i remember saying to some of my friends in the immediate months following 9-11 that we should watch out for a new kind of attack against christianity in which islamic extremism and christian fundamentalism would be lumped together. harris in his book, The End of Faith, essentially does this very thing. However, he takes it a step further by widening his argument to include christian evangelicals among the community of the dangerous.
The very conflation of Islamic terrorism and Christian political movements (I am uncomfortable with many, if not all, Christian political movements by the way – perhaps another post is due on this subject) shows the disingenuity, not to mention the overall sloppiness, of Harris’ project. He continually lumps things together and condemns them in total without bothering to dissect each piece. The problem is that he ends up with this all- encompassing, anti-religious, anti-theistic stance that confuses and obfuscates the very thing which he proposes to illuminate. He seemingly has no understanding of the historical role in which Christianity has helped shape western culture, nor does he seem to have any ability to distinguish the various threads of Christian practice and fundamentalist Islamic extremism. Anyone who wished could clearly see the difference between these two, yet somehow he fails. No other conclusion can be drawn but that he does not wish to see the difference because it would not allow him to promote his agenda.
I think it would be easy for Christians to look at the arguments put forth by Harris, et al. as merely specious misrepresentations of what we believe and move on. But the fact of the matter is that he has raised the stakes in the debate. And perhaps now, more than ever, a true believer should realize the very consequence of what we believe. Namely, that our belief is not morally or spiritually neutral and there are those who are bent on the destruction of our faith and practice. It is not enough to turn our heads, or to bury them in the sand, and laugh off the mischaracterization an answer to everyone who asks you to of our faith. At the very least we ought to be challenged to understand our faith more, and be ready, at any moment, as Peter commanded us “Always be prepared to give an answer to everyone who asks you to give the reason for the hope that you have...”

*a quote from jacques berlinerblau
**i thought that perhaps i was the using anti-theism for the first time, but it turns out that this very term is used by the individuals listed above. so much for originality.

why peanuts is the best

so, i'm watching peanuts this morning with eva and charlie brown makes a reference to albert schweitzer. how can you not love a kids cartoon that references an esoteric german theologian from the turn of the twentieth century. also, found this. gotta love this too.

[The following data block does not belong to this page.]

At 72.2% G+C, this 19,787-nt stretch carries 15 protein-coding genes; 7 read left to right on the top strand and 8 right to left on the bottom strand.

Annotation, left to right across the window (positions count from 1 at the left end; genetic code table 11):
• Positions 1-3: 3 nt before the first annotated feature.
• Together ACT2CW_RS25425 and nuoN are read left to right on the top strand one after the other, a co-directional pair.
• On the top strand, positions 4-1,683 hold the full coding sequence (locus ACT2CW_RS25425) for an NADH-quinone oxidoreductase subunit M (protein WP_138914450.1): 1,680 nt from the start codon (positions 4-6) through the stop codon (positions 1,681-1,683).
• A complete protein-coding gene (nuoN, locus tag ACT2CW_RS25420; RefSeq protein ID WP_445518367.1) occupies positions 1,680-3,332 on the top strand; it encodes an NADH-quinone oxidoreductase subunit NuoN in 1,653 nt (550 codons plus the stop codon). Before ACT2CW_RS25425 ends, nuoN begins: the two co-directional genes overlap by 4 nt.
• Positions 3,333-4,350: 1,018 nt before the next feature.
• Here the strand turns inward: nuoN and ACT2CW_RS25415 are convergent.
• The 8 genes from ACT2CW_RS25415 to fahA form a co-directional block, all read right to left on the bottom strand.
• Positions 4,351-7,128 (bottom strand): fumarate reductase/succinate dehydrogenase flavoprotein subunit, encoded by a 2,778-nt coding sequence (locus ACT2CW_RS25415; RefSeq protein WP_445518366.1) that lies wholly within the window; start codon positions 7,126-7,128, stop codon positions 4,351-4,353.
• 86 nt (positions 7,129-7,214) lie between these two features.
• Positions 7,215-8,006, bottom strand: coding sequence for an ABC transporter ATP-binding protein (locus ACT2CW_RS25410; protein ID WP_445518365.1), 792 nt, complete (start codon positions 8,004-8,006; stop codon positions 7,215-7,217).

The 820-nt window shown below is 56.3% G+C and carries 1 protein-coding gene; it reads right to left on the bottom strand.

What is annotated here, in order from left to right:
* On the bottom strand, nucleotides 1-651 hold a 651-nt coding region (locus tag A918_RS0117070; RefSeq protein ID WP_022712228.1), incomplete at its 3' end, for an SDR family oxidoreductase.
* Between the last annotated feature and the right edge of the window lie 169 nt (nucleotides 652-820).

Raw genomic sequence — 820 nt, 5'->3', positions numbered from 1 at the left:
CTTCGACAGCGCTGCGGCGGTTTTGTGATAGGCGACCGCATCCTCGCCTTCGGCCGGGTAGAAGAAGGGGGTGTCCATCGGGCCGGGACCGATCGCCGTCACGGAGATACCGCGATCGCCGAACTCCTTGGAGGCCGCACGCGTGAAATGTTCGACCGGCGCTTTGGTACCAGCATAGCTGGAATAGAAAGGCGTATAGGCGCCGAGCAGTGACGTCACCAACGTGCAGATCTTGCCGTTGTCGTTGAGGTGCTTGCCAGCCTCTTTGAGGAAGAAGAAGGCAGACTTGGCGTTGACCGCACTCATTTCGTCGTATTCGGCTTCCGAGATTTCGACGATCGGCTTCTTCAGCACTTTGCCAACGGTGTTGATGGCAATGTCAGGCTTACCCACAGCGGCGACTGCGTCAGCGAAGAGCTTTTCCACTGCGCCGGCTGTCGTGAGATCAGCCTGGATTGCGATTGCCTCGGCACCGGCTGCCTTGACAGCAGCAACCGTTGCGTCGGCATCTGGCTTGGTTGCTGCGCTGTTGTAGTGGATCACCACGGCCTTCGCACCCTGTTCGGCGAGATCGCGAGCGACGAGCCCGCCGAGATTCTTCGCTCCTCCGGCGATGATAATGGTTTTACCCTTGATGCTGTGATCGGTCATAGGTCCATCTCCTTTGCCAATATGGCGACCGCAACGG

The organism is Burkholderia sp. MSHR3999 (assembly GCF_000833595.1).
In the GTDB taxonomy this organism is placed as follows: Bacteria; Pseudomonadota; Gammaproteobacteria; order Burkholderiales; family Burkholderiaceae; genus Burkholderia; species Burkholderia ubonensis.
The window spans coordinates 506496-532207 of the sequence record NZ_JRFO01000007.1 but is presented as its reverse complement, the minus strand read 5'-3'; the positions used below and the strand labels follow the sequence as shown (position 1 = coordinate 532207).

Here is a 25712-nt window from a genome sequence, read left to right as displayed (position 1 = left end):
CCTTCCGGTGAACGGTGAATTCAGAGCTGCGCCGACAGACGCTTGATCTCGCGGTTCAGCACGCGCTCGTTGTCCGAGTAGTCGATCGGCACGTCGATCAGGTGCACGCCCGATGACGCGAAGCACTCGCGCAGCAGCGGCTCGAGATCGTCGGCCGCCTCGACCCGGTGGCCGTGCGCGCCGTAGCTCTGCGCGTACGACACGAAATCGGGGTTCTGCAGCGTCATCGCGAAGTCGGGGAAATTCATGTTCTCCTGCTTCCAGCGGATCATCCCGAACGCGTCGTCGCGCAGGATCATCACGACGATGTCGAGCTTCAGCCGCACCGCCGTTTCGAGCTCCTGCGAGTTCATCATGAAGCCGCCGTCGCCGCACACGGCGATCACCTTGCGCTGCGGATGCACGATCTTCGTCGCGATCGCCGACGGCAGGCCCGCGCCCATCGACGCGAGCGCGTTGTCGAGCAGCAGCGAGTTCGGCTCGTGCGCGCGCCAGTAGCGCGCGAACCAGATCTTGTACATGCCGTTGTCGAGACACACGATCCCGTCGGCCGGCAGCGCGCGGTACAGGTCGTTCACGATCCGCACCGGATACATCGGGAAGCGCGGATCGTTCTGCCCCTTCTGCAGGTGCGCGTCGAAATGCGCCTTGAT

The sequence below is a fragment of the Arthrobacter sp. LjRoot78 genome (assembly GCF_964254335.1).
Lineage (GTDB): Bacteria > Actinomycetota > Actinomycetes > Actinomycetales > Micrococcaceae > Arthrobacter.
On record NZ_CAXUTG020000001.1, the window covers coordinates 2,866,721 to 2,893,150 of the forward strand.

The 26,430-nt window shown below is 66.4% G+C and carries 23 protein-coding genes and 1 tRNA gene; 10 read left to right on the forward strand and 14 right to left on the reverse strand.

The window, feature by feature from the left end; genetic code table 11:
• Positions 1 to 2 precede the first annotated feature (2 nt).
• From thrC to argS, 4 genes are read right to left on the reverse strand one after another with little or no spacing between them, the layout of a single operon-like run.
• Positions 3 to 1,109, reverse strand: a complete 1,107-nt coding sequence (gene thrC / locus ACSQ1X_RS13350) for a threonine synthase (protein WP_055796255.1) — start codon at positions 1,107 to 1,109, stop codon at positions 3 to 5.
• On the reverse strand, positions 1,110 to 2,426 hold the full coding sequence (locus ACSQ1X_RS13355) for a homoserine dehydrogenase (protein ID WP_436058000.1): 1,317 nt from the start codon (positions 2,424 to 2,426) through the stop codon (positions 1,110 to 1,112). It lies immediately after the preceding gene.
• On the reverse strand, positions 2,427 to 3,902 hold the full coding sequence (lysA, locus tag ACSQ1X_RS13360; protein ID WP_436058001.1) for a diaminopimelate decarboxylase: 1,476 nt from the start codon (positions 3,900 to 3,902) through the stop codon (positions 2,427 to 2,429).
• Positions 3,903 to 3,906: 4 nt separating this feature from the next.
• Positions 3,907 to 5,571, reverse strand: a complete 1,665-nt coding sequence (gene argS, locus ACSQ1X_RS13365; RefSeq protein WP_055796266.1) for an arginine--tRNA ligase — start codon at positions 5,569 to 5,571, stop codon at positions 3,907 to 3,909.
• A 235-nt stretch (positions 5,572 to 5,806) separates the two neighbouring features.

Wednesday, September 12, 2007

three films i can't wait to see

i am excited about this. in this article viggo mortenson mentions investigationg russian prison tatoos. in 2000 and 2001 i spent nine months in russia. one of my good friends had a small tattoo at the back of his hand just beneath his thumb; three little dots in a triangular pattern. if you look at the picture of mortenson's hands in the poster you will see the same tattoo. i tried over and over again to get my friend to tell me what the tatoo meant. it was a mysterious tattoo to me at the time and he refused to tell me what it meant. much later i found out...
i am also excited about the two films by my favorite directors named anderson: the darjeeling limited and also there will be blood (can there be a more forboding title?)

Saturday, September 8, 2007

ironing out the wrinkles

madeleine l'engle died. death is hard. it's not as if her death has affected me profoundly or anything. but i think she was a pretty neat woman. it strikes me in thinking about her that she is the prototype of what a christian artist should be. she was a tremendous artist. she was faithful to what she believed, and yet it did not translate into hackneyed artistic products.

the problem with contemporary christian art is just that, it is christian art. it is art created specifically for a subculture community. it does not aspire to greatness outside of that community. and i believe that because it does not aspire to that kind of greatness it does not glorify god in the way that true Christian art should. i realize that much of what i am saying depends on vast generalizations, and obviously it does not apply to all christians who do art. however, if we think of the greatest christian artists over the past century they were not artisits who created art striclty for the christian comunity but rather artistis who did work in the public eye.

it seems to me that the christian's first responsibility is to the glory of God. this is a profound responsibility and ought to translate into first rate work. many people have written about this, and much more profoundly than i could ever. dorothy sayers comes to mind in particular. one can find a challenging depiction of the responsibility of the christian artist in her book of essays, Letters to a Post Christian World. another work that i have not read, but that that i have read snippets from is Russian auteur Andrei Tarkovsky's Sculpting in Time. In it he says, "Art must transcend as well as observe; its role is tor bring spiritual vision to bear on reality."